Technical Brief

Dynamic Neural Network-Based Output Feedback Tracking Control for Uncertain Nonlinear Systems

[+] Author and Article Information
Huyen T. Dinh

Department of Mechanical Engineering,
University of Transport and Communications,
Hanoi, Vietnam
e-mail: huyentdinh@utc.edu.vn

S. Bhasin

Department of Electrical Engineering,
Indian Institute of Technology,
Delhi, India
e-mail: sbhasin@ee.iitd.ac.in

R. Kamalapurkar

School of Mechanical and Aerospace Engineering,
Oklahoma State University,
Stillwater, OK 74074
e-mail: rushikesh.kamalapurkar@okstate.edu

W. E. Dixon

Department of Mechanical and Aerospace Engineering,
University of Florida,
Gainesville, FL 32611
e-mail: wdixon@ufl.edu

1Corresponding author.

Contributed by the Dynamic Systems Division of ASME for publication in the JOURNAL OF DYNAMIC SYSTEMS, MEASUREMENT, AND CONTROL. Manuscript received May 3, 2016; final manuscript received January 20, 2017; published online May 10, 2017. Assoc. Editor: Yongchun Fang.

J. Dyn. Sys., Meas., Control 139(7), 074502 (May 10, 2017) (7 pages) Paper No: DS-16-1228; doi: 10.1115/1.4035871 History: Received May 03, 2016; Revised January 20, 2017

A dynamic neural network (DNN) observer-based output feedback controller for uncertain nonlinear systems with bounded disturbances is developed. The DNN-based observer works in conjunction with a dynamic filter for state estimation using only output measurements during online operation. A sliding mode term is included in the DNN structure to robustly account for exogenous disturbances and reconstruction errors. Weight update laws for the DNN, based on estimation errors, tracking errors, and the filter output are developed, which guarantee asymptotic regulation of the state estimation error. A combination of a DNN feedforward term, along with the estimated state feedback and sliding mode terms yield an asymptotic tracking result. The developed output feedback (OFB) method yields asymptotic tracking and asymptotic estimation of unmeasurable states for a class of uncertain nonlinear systems with bounded disturbances. A two-link robot manipulator is used to investigate the performance of the proposed control approach.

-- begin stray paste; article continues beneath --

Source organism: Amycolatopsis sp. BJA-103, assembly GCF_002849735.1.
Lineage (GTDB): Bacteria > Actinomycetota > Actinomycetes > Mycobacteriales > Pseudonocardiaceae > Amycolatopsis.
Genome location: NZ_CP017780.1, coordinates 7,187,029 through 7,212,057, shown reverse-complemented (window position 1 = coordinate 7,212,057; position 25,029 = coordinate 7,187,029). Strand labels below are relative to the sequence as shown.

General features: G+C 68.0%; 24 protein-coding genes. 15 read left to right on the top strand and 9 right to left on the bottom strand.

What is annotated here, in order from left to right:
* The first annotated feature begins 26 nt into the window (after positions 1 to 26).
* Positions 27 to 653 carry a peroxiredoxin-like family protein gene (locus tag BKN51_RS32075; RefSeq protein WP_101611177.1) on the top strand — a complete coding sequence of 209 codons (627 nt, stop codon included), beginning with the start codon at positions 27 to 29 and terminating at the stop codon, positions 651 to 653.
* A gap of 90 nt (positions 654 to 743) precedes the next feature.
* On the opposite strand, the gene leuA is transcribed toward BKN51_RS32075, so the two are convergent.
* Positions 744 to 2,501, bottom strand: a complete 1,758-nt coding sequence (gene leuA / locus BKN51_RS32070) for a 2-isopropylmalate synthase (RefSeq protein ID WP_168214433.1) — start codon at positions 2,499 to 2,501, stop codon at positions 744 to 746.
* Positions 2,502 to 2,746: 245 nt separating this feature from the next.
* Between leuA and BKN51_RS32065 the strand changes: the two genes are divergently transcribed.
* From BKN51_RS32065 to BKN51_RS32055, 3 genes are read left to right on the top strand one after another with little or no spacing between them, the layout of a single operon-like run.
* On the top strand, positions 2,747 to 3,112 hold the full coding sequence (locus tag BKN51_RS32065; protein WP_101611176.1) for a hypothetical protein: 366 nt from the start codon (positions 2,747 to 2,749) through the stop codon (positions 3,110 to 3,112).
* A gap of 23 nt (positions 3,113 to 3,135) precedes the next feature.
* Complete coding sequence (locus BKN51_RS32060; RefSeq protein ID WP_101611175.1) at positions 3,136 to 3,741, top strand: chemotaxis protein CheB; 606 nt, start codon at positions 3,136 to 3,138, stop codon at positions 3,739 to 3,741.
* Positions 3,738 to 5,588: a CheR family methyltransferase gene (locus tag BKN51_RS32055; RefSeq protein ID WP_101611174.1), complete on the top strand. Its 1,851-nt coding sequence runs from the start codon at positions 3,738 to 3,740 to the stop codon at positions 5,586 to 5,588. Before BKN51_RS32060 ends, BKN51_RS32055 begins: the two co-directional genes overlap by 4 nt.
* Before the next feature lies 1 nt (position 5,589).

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Fig. 1

Velocity estimation x˙(t) using (a) DNN-based observer and (b) numerical backwards difference: (a) velocity estimation by DNN observer and (b) velocity estimation by backwards difference

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Fig. 2

The tracking errors e(t) of (a) link 1 and (b) link 2 using classical PID, robust discontinuous OFB controller [15], and proposed controller: (a) link 1 tracking error and (b) link 2 tracking error

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Fig. 3

The control inputs for link 1 and link 2 using (a), (d) classical PID, (b), (e) robust discontinuous OFB controller [15], and (c), (f) proposed controller: (a) link 1 control input (PID controller), (b) link 1 control input (robust OFB controller), (c) link 1 control input (proposed), (d) link 2 control input (PID controller), (e) link 2 control input (robust OFB controller), and (f) link 2 control input (proposed)

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Fig. 4

Frequency analysis of torques u(t) using (a) classical PID and (b) robust discontinuous OFB controller [15], and (c) proposed controller: (a) frequency analysis (PID controller), (b) frequency analysis (robust OFB controller), and (c) frequency analysis (proposed)




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